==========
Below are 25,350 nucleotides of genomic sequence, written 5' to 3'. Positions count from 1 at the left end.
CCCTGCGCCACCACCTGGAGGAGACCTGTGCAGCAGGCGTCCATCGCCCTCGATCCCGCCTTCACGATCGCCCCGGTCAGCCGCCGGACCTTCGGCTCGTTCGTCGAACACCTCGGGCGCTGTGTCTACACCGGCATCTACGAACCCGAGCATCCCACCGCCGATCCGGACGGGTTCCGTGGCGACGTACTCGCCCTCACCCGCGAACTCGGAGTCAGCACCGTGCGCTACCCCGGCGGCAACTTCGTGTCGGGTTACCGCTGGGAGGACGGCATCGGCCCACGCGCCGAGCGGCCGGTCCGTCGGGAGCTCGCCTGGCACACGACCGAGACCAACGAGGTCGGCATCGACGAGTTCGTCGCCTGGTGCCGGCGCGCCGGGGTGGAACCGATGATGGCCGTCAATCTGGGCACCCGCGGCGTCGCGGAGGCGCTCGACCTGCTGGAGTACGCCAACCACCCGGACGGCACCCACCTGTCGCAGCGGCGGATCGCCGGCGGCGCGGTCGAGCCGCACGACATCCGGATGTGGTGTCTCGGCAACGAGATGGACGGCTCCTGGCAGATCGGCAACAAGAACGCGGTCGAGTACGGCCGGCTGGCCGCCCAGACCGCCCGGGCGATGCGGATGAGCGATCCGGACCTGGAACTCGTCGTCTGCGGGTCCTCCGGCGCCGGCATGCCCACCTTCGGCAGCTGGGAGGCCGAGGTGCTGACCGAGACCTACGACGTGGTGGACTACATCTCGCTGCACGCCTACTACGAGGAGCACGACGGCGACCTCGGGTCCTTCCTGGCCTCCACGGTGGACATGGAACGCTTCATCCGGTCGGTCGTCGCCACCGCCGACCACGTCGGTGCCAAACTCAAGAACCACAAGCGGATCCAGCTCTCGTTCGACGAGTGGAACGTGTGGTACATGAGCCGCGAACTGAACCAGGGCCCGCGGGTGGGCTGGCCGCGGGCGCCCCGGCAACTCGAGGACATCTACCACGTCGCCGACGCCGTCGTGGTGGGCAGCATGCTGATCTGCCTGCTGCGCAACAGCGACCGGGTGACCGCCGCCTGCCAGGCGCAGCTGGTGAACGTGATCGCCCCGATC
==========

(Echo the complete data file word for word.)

Below are 25,350 nucleotides of genomic sequence, written 5' to 3'. Positions count from 1 at the left end.
CCCTGCGCCACCACCTGGAGGAGACCTGTGCAGCAGGCGTCCATCGCCCTCGATCCCGCCTTCACGATCGCCCCGGTCAGCCGCCGGACCTTCGGCTCGTTCGTCGAACACCTCGGGCGCTGTGTCTACACCGGCATCTACGAACCCGAGCATCCCACCGCCGATCCGGACGGGTTCCGTGGCGACGTACTCGCCCTCACCCGCGAACTCGGAGTCAGCACCGTGCGCTACCCCGGCGGCAACTTCGTGTCGGGTTACCGCTGGGAGGACGGCATCGGCCCACGCGCCGAGCGGCCGGTCCGTCGGGAGCTCGCCTGGCACACGACCGAGACCAACGAGGTCGGCATCGACGAGTTCGTCGCCTGGTGCCGGCGCGCCGGGGTGGAACCGATGATGGCCGTCAATCTGGGCACCCGCGGCGTCGCGGAGGCGCTCGACCTGCTGGAGTACGCCAACCACCCGGACGGCACCCACCTGTCGCAGCGGCGGATCGCCGGCGGCGCGGTCGAGCCGCACGACATCCGGATGTGGTGTCTCGGCAACGAGATGGACGGCTCCTGGCAGATCGGCAACAAGAACGCGGTCGAGTACGGCCGGCTGGCCGCCCAGACCGCCCGGGCGATGCGGATGAGCGATCCGGACCTGGAACTCGTCGTCTGCGGGTCCTCCGGCGCCGGCATGCCCACCTTCGGCAGCTGGGAGGCCGAGGTGCTGACCGAGACCTACGACGTGGTGGACTACATCTCGCTGCACGCCTACTACGAGGAGCACGACGGCGACCTCGGGTCCTTCCTGGCCTCCACGGTGGACATGGAACGCTTCATCCGGTCGGTCGTCGCCACCGCCGACCACGTCGGTGCCAAACTCAAGAACCACAAGCGGATCCAGCTCTCGTTCGACGAGTGGAACGTGTGGTACATGAGCCGCGAACTGAACCAGGGCCCGCGGGTGGGCTGGCCGCGGGCGCCCCGGCAACTCGAGGACATCTACCACGTCGCCGACGCCGTCGTGGTGGGCAGCATGCTGATCTGCCTGCTGCGCAACAGCGACCGGGTGACCGCCGCCTGCCAGGCGCAGCTGGTGAACGTGATCGCCCCGATC